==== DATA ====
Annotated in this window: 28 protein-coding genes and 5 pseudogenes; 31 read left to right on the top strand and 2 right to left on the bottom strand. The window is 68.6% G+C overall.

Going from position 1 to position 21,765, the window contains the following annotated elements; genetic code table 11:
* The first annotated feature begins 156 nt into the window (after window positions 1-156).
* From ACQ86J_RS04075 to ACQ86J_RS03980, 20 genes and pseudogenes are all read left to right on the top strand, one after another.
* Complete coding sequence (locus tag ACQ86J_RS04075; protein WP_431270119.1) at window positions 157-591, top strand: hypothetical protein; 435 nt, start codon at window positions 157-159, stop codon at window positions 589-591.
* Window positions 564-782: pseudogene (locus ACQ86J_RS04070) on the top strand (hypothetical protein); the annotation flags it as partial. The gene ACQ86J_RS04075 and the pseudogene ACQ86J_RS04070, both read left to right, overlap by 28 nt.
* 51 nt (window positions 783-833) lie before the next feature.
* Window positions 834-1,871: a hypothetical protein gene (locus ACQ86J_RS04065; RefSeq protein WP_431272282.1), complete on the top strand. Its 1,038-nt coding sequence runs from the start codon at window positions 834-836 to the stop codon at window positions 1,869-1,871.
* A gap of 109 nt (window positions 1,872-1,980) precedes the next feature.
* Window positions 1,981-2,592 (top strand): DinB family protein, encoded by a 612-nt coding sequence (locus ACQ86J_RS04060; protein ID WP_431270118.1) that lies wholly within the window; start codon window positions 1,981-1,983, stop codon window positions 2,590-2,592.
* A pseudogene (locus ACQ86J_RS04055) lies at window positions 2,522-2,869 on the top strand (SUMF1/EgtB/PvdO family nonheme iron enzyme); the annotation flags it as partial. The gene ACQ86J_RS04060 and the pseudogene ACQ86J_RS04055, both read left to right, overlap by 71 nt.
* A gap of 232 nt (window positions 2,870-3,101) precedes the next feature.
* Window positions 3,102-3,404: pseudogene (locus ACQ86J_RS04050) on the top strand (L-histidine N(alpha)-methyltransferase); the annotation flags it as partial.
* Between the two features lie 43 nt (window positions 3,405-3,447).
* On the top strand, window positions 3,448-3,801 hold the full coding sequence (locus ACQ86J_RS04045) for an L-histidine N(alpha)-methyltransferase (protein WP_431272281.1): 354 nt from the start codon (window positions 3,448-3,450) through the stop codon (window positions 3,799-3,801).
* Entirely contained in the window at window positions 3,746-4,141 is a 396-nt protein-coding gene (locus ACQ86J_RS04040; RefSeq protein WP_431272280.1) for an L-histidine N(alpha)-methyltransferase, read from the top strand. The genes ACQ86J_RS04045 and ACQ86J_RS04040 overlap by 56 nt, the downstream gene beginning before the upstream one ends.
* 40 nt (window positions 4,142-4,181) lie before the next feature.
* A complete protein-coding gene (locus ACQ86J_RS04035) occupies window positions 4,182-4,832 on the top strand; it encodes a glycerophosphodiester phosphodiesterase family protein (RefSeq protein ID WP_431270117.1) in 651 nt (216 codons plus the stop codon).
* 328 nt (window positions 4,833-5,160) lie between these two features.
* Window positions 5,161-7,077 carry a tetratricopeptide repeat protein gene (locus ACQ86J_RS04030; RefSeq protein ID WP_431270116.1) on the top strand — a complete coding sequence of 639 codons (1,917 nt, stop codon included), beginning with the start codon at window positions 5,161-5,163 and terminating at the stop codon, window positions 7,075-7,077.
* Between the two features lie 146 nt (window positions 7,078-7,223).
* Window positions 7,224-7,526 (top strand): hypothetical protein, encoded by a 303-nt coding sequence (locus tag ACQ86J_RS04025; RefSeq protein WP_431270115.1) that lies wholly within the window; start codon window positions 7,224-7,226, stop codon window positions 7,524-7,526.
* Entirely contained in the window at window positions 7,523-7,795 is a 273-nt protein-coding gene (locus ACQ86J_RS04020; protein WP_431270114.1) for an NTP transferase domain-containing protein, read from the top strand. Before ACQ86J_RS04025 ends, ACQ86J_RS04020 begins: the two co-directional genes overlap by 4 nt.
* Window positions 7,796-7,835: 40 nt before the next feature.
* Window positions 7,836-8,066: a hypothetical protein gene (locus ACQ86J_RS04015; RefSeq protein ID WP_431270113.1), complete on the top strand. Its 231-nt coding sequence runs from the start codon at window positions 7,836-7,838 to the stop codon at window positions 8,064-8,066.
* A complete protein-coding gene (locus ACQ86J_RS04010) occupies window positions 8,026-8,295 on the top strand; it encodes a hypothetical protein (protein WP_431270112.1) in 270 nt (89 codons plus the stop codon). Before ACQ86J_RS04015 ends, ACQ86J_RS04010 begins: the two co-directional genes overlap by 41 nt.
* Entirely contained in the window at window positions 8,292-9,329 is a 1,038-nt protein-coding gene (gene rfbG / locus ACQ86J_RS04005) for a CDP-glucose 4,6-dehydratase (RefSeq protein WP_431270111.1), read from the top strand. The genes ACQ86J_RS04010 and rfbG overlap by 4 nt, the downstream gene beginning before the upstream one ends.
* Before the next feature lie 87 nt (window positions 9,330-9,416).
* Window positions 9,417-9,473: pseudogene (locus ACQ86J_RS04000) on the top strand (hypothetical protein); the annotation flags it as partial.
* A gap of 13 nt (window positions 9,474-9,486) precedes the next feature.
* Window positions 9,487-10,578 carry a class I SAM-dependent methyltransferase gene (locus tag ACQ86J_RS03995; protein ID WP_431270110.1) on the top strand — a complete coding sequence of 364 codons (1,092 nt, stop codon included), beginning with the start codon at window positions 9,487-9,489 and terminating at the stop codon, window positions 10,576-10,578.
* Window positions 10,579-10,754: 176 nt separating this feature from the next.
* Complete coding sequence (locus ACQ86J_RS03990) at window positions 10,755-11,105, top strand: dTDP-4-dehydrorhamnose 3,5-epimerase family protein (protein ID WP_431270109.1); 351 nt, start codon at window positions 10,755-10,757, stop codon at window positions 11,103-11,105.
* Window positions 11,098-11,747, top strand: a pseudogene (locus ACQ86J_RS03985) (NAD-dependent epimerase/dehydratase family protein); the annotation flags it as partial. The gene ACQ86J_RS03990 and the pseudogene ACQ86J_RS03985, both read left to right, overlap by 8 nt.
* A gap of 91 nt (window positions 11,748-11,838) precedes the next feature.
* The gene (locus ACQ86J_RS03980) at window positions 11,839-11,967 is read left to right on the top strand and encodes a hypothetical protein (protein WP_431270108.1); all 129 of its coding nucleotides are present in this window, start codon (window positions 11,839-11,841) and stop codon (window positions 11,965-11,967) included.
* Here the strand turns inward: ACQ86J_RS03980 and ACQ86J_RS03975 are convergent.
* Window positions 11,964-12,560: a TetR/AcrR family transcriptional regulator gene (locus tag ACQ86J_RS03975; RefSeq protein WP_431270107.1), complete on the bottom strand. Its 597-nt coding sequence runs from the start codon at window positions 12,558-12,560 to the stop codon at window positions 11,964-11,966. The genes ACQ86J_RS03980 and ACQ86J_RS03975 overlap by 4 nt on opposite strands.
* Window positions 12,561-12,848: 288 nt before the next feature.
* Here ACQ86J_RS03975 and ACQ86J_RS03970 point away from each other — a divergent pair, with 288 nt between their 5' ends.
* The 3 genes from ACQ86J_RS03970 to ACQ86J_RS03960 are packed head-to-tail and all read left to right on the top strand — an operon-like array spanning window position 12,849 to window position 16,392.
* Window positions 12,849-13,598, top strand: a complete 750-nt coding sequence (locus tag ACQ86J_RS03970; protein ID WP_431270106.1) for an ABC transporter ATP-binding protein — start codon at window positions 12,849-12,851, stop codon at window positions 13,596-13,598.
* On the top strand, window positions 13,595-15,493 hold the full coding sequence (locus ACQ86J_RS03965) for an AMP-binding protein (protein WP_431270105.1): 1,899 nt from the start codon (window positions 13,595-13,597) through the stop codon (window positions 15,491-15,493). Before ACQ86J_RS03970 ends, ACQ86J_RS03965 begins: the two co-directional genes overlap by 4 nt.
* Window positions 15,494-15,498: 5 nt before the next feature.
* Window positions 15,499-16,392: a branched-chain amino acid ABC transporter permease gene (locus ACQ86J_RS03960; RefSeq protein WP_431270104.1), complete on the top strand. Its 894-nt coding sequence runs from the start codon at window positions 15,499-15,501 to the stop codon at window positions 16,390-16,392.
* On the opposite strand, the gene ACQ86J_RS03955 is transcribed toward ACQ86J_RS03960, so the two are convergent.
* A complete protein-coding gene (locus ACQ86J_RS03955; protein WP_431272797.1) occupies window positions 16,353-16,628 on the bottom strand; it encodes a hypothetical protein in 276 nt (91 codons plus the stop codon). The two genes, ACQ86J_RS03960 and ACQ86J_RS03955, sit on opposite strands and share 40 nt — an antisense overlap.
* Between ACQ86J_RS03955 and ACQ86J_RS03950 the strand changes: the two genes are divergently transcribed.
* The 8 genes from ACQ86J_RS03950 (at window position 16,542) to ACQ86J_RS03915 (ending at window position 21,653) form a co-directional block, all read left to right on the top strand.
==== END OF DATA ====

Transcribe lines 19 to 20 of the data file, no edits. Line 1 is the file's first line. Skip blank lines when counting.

* 328 nt (window positions 4,833-5,160) lie between these two features.
* Window positions 5,161-7,077 carry a tetratricopeptide repeat protein gene (locus ACQ86J_RS04030; RefSeq protein ID WP_431270116.1) on the top strand — a complete coding sequence of 639 codons (1,917 nt, stop codon included), beginning with the start codon at window positions 5,161-5,163 and terminating at the stop codon, window positions 7,075-7,077.